Keywords: op amp, operational amplifiers, low quiescent current, portable applications, wearables, wearables, IoT, battery life
Operational amplifiers (op amps) have come a long way since the 1940s, when they first appeared in their early forms. Their designs have continued to evolve since they were first introduced, such that well into the digital age they can still meet the needs of new and emerging applications. This application note discusses the importance of low quiescent current when it comes to op amps, particularly for portable applications.
You can think of op amps as analog insurance. With a long-standing role as a key building block in analog circuits, op amps manage useful functions like feedback control, differentiation, addition, multiplication, and integration. With digital systems, these components are useful in applications such as analog-to-digital converters (ADCs), digital-to-analog converters (DACs), buffers, and regulated power supplies. Their role in ensuring that the voltage levels in your design are where they should be is critical. Op amps also perform an important signal-conditioning role, ensuring that analog signals are clean before they are converted into digital signals.
We now have an increasing volume of battery-powered products in everyday use. Many of these, such as wearables and hearables, come in very small form factors. As a result, power consumption of op amps is under more scrutiny. For portable applications, op amps must operate from a lower, and typically single, positive supply voltage. They must also consume less current. Even with these specifications, some op amps still must operate at higher frequencies or with lower noise, while drawing less current. This certainly creates some design challenges.
The good news is that op amps are continuing to evolve and advance. These analog components are becoming more precise and are providing better thermal and long-term drift. Supply current is reducing, and the parts are getting smaller. Some IC vendors develop op amps for specific purposes. For example, some parts are designed for precision and low noise, and some deliver high voltage. There might also be variations that are low in power consumption and available in small packages, and with CMOS inputs with low input bias current. This array of part types is great for a variety of applications, including small, battery-powered designs.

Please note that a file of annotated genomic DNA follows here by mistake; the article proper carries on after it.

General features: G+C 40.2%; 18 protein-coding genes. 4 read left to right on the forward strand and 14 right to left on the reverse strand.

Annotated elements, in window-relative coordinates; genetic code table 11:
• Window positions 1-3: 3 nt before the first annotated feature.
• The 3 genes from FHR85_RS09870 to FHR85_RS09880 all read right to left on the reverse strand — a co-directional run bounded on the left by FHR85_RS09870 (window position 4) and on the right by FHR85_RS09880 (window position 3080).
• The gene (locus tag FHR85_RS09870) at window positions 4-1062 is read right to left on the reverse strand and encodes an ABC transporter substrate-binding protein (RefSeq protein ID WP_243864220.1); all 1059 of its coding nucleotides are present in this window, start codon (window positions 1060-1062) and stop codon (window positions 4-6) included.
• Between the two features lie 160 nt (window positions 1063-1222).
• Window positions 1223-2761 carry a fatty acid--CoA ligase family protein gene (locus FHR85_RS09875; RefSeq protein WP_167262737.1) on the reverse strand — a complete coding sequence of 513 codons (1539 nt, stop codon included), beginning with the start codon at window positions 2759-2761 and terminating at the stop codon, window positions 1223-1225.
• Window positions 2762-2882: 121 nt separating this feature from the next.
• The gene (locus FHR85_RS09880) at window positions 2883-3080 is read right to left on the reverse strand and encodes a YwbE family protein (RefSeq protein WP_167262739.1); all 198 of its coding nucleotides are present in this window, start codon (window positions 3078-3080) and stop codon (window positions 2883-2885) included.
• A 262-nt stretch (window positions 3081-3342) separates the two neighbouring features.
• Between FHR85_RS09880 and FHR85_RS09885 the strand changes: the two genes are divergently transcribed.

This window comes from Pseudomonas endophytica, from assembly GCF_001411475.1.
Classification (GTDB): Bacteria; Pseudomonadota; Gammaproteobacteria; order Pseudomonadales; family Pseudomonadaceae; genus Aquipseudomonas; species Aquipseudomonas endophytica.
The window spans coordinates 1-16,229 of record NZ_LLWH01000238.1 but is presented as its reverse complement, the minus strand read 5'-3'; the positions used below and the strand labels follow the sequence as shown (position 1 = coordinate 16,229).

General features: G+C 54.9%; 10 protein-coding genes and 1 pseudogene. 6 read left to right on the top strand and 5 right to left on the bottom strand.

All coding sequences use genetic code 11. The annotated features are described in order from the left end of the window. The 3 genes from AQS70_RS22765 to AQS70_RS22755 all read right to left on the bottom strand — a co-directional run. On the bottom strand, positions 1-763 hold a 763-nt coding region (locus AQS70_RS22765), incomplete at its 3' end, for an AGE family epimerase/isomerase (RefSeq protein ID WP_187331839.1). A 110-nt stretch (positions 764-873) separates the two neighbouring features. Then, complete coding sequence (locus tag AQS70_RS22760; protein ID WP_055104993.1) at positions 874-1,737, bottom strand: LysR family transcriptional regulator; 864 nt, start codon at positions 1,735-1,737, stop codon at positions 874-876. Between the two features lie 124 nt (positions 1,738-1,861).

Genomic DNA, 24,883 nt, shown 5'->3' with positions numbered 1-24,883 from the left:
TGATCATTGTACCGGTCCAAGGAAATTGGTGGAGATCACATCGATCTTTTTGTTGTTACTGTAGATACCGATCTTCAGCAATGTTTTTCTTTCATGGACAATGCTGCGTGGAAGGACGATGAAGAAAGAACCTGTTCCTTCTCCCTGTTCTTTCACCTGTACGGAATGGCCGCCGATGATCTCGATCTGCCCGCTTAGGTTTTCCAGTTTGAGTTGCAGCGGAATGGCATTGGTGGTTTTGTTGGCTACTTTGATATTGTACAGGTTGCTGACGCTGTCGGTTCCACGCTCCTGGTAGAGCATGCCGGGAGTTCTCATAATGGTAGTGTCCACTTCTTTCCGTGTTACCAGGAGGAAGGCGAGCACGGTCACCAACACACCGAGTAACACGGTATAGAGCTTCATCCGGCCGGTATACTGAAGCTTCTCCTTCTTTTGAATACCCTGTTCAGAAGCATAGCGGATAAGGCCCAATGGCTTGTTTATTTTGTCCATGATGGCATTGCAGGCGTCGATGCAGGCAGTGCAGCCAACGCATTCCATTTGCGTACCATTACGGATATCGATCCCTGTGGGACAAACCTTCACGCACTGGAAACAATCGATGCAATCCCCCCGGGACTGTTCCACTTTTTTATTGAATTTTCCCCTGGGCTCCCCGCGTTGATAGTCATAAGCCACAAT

Quiescent current, or IQ, is another specification worthy of close consideration. Quiescent current refers to a circuit's quiet state when it is not driving any load and its inputs are not cycling. It is typically nominal; however, it does have a big impact on battery life, especially when it comes to wearables, hearables, and internet of things (IoT) sensor nodes. These types of products are typically designed to wake periodically to perform some action. Afterward, they fall back into standby mode. Some products, such as medical patches, could remain on stockroom shelves for extended periods of time before being put to use. For all of these products, users expect long battery life.
Battery life is calculated based on active, sleep, and hibernate currents of the central controlling unit, such as a microcontroller. The power supply provides energy to all of the system's functional blocks. While active current consumption plays an important role in extending battery life, runtime is ultimately influenced by how much time is spent in each power mode. Therefore, as sleep and hibernate modes occupy longer periods of time in a device, the standby current of each component becomes more critical. In such cases, the power supply’s quiescent current is the biggest contributor to standby power consumption in the system. That is why it is prudent to build power supplies with components that have low quiescent current.